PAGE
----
Drew Friedman’s new collection of portraits, Maverix and Lunatix: Icons of Underground Comix, will be issued by Fantagraphics on October 18. Drew himself has been one of those maverix, and this volume makes an excellent companion to his earlier portfolios of portraits depicting early legends of comics and comic books; they are highly textured expressions of his own high regard for these artists (just as the portraits in his last collection, All the Presidents, slyly comment on their subjects). On November 17 Drew will be in New York at the Society of Illustrators for a book launch event — he’ll be grilled by Owen Kline, the writer and director of the recent film Funny Pages. Reservations and details here.
There has been a small flurry of major new histories about comics, both commercial and underground (or alternative, if you prefer). Perhaps the most appropriate collateral reading here is Brian Doherty’s Dirty Pictures:
How an Underground Network of Nerds, Feminists, Misfits, Geniuses, Bikers, Potheads, Printers, Intellectuals, and Art School Rebels Revolutionized Art and Invented Comix, published in June by Abrams Books. Doherty’s breezy but comprehensive history (featuring surprising cameo appearances by people such as avant-garde filmmaker Ken Jacobs and the late Jacqueline Kennedy Onassis) leans heavily on the years 1960-1980, perhaps the most riotous and certainly most obscene decades of underground comics, though Doherty also covers the half-hearted Raw/Weirdo feud of the 1980s and points the way to a few current publications which are following in those footsteps, as well as the changing cultural and social perspectives of comix artists. Doherty’s book comes in the wake of Jeremy Dauber’s American Comics: A History, published last November by W.W. Norton, which covers mainstream comics through the 20th century and beyond; and Hillary Chute’s Why Comics? From Underground to Everywhere, a more critical study of the past 50 years of alternative comics, published by Harper Perennial in 2019. Even the staid Penguin Classics folks have gotten into the act, issuing a new series of classic Marvel comics bearing the iconic black-spine-and-white-print identity.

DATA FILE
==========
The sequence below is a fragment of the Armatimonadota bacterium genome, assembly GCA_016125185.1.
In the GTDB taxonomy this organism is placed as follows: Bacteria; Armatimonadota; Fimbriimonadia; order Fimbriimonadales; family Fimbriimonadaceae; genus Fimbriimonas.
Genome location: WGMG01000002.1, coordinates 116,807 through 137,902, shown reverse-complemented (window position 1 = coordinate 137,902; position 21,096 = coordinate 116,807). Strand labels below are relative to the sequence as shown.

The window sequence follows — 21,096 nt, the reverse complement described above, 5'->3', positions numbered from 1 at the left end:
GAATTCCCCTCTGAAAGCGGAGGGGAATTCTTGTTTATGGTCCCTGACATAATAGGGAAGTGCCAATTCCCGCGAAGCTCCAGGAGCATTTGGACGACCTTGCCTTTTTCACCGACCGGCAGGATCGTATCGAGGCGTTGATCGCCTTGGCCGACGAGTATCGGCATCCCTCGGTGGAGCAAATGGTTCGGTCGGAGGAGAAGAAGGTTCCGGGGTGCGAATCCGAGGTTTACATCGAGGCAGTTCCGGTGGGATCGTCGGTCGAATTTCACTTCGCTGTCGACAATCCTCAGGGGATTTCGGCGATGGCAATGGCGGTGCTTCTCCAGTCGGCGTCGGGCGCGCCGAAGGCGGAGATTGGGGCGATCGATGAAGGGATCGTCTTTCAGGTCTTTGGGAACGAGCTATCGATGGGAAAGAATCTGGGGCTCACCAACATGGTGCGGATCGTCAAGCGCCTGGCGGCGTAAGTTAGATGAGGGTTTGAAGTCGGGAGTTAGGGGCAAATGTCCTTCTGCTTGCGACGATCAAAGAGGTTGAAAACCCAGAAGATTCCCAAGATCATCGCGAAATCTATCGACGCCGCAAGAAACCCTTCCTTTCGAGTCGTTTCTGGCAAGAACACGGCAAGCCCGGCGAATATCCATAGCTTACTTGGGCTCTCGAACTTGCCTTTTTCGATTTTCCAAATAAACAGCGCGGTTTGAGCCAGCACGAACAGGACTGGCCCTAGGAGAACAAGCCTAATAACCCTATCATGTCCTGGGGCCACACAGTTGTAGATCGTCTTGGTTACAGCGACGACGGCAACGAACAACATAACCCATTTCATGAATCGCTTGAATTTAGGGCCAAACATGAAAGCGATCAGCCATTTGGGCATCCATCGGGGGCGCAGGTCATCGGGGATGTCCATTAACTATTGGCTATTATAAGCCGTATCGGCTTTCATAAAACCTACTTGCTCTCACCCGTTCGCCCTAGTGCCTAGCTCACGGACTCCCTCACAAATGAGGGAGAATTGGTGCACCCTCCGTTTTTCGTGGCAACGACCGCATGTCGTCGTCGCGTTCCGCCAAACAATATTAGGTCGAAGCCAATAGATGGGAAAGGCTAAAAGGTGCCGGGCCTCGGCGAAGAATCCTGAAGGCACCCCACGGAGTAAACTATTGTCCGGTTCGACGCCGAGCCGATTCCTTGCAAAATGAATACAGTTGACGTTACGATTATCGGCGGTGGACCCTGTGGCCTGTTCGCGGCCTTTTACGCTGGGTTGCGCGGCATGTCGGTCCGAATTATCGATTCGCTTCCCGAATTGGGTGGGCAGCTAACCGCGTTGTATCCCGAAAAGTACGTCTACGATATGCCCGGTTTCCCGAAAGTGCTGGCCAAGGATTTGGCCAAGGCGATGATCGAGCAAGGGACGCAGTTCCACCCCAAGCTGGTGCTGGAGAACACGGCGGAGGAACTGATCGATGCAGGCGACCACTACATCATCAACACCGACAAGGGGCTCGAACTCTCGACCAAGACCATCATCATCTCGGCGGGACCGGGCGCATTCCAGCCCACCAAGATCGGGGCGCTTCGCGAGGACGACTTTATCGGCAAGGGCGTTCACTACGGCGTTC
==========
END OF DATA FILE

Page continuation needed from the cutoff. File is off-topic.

Each of these books deserves a short essay of its own, and the reasons for this new attention to a revolutionary generation of comics artists are many. More thoughts on this (fragmentary though they may be; I write these things in minutes stolen from a rather hectic daily life) anon.